The template for this recipe is simple, and need not contain what’s in the ingredient list. You can include whatever you’ve got on hand or what’s available in season or at the market.
Don’t be daunted by the number of spices. If you’ve got a well-stocked pantry or if you’re experienced with Indian food, chances are you’re already ahead of the game by that much.
Cauliflower, peas and squash curry, with mint raita
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2 tablespoons ghee*
1 teaspoon black mustard seeds
1 medium onion, sliced
2 garlic cloves, peeled and minced
2 plum tomatoes, chopped
a pinch of ground coriander
a pinch of ground turmeric
a pinch of ground cumin
crushed dried chiles
2 green cardamom pods, crushed
salt, to taste
1 medium head of cauliflower, broken into florets
1/2 lb. sugar snap peas, trimmed
1 medium summer squash or zucchini, chopped
1 cup yogurt
6 tablespoons buttermilk or sour cream
6 heaping tablespoons mint chutney (see recipe below)
juice of half a lime
For the mint raita:
Combine yogurt, buttermilk, mint chutney and a pinch of salt in a large bowl. Stir thoroughly and chill. Raita can be made up one day in advance.
For the curry:
Heat the ghee in a large skillet over medium-low heat. Add the mustard seeds. When the seeds “pop”, add the onion and garlic. Fry until they turn golden brown, stirring frequently. Add the tomatoes and continue frying until you have a reddish paste, about 5 minutes. The consistency should be somewhere between a chunky tomato sauce and canned tomato paste. Add the coriander, turmeric, cumin, chiles, cardamom pods and salt. Continue frying until the spices are all well-blended in the paste, about 2 minutes.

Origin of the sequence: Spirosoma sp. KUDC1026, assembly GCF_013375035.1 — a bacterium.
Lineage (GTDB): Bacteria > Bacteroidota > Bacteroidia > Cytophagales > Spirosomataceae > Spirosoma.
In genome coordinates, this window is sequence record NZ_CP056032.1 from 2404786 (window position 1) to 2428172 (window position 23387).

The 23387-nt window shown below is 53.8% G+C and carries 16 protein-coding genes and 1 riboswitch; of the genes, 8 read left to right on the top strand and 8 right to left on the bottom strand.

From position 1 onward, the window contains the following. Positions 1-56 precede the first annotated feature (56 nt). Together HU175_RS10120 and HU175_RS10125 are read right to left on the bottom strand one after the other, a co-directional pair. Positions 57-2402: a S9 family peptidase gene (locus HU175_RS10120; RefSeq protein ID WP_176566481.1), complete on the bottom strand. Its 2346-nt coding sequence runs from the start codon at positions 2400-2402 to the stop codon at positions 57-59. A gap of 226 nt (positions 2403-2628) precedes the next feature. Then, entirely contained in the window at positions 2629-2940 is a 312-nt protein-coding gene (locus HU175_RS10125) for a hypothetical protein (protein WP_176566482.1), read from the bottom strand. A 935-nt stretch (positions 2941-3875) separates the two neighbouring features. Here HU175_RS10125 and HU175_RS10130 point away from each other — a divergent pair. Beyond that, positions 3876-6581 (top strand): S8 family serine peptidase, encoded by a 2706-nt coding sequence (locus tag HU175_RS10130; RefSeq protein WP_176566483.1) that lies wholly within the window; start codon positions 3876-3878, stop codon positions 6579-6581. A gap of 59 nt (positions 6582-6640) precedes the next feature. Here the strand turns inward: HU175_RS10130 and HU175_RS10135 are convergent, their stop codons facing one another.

Add the squash and cauliflower to the pan. Fry on high heat, taking care to stir frequently to prevent the vegetables from sticking to the bottom of the skillet. If the mixture seems too dry, add a few tablespoons of water from time to time. Continue cooking until the cauliflower becomes partially softened, about 8 minutes.
Add pea pods to the pan. Stir. Lower heat to medium-low and cover. Cook until cauliflower is tender, about 5 additional minutes. Remove pan from heat. Taste for salt (if necessary), stir in chopped cilantro and lime juice, then serve at once.
*Clarified butter. Can be store-bought or made at home (I’ll do a demo on making homemade ghee in a future post). Ghee is available at Indian food shops or gourmet specialty-stores.
Time: 30 minutes, not including prep.
3 cups mint leaves, tightly packed
1/2 onion, peeled and chopped
1/2″ ginger root, peeled and minced
2 jalapeño peppers, deveined, seeded and chopped (if you leave the veins intact, the chutney will be spicier)
salt, to taste
1/4 cup fresh lemon juice
3 tablespoons cold water
Grind all ingredients in a food processor or blender until desired consistency is reached. Can be chunky or more liquid, depending on personal preference.